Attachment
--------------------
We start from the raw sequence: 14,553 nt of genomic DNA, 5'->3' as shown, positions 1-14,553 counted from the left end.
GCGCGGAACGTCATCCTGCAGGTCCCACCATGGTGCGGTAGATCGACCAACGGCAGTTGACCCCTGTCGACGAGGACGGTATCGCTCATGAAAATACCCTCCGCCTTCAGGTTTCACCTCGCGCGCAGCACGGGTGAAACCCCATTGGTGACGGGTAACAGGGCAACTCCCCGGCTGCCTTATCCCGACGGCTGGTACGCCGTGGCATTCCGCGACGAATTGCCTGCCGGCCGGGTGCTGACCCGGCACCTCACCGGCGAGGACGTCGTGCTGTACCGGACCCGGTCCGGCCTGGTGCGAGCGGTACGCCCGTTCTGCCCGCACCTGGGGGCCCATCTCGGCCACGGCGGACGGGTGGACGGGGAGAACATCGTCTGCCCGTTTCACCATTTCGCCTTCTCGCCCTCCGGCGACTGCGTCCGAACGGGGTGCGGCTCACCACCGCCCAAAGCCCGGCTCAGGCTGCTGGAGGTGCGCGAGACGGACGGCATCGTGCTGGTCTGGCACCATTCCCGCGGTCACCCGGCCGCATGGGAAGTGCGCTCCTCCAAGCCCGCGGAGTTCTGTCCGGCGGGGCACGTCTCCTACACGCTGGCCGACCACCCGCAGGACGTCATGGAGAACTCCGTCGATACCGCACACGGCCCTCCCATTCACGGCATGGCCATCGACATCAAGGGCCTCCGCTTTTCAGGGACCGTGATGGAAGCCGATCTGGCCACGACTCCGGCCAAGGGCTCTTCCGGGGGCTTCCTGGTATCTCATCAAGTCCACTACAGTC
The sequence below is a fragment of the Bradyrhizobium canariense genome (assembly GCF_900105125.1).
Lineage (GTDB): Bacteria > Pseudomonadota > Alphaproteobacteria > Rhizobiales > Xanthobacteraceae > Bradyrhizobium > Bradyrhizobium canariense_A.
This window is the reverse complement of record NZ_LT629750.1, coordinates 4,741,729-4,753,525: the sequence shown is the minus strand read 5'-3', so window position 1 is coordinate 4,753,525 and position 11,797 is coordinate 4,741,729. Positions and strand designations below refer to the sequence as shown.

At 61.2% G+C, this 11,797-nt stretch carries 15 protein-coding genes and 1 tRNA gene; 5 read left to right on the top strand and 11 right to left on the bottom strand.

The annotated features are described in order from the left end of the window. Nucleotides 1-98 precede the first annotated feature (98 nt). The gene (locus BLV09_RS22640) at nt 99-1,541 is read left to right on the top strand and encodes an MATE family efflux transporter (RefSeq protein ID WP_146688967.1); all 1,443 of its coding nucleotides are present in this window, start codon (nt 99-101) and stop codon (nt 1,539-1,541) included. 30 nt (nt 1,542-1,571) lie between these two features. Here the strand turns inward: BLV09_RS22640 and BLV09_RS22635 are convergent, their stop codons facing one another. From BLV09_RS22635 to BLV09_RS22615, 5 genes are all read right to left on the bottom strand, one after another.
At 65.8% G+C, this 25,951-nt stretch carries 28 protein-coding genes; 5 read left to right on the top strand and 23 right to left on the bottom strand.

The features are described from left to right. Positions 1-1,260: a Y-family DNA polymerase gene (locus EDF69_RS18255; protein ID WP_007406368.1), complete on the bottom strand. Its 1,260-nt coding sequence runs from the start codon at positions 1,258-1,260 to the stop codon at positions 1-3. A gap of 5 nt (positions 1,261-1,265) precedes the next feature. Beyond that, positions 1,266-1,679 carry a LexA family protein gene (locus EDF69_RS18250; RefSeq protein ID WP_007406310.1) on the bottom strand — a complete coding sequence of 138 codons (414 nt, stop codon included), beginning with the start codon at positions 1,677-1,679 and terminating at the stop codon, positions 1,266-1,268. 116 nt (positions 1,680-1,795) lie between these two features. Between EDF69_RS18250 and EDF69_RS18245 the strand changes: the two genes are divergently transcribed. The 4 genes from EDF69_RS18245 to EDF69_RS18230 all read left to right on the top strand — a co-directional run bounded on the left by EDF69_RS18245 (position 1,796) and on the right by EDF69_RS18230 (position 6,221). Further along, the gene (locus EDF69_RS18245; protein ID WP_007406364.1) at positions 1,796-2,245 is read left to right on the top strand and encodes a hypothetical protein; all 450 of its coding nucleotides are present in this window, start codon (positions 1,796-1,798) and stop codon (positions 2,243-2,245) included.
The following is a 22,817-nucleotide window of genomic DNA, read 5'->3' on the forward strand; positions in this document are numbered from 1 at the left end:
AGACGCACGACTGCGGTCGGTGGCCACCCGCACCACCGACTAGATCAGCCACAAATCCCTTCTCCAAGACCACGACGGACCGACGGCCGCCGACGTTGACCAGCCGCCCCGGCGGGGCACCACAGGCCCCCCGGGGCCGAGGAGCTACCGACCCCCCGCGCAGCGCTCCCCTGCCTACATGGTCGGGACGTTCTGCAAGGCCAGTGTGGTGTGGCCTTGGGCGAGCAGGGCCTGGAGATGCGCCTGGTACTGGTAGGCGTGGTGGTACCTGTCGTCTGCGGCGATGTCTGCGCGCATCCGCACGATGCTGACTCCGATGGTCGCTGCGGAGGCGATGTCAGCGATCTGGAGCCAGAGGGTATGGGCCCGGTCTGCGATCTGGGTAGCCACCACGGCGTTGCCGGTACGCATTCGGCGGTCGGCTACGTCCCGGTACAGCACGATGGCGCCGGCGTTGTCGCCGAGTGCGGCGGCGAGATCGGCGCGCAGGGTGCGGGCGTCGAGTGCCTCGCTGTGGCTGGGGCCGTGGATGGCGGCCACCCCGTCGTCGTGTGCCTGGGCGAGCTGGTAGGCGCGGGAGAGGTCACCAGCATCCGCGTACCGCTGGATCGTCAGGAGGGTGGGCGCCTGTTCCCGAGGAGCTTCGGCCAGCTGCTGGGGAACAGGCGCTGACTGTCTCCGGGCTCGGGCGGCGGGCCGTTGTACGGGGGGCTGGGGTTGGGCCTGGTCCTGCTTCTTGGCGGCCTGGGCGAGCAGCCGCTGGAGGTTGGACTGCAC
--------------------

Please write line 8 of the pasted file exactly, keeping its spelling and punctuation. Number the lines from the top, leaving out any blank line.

At 65.8% G+C, this 25,951-nt stretch carries 28 protein-coding genes; 5 read left to right on the top strand and 23 right to left on the bottom strand.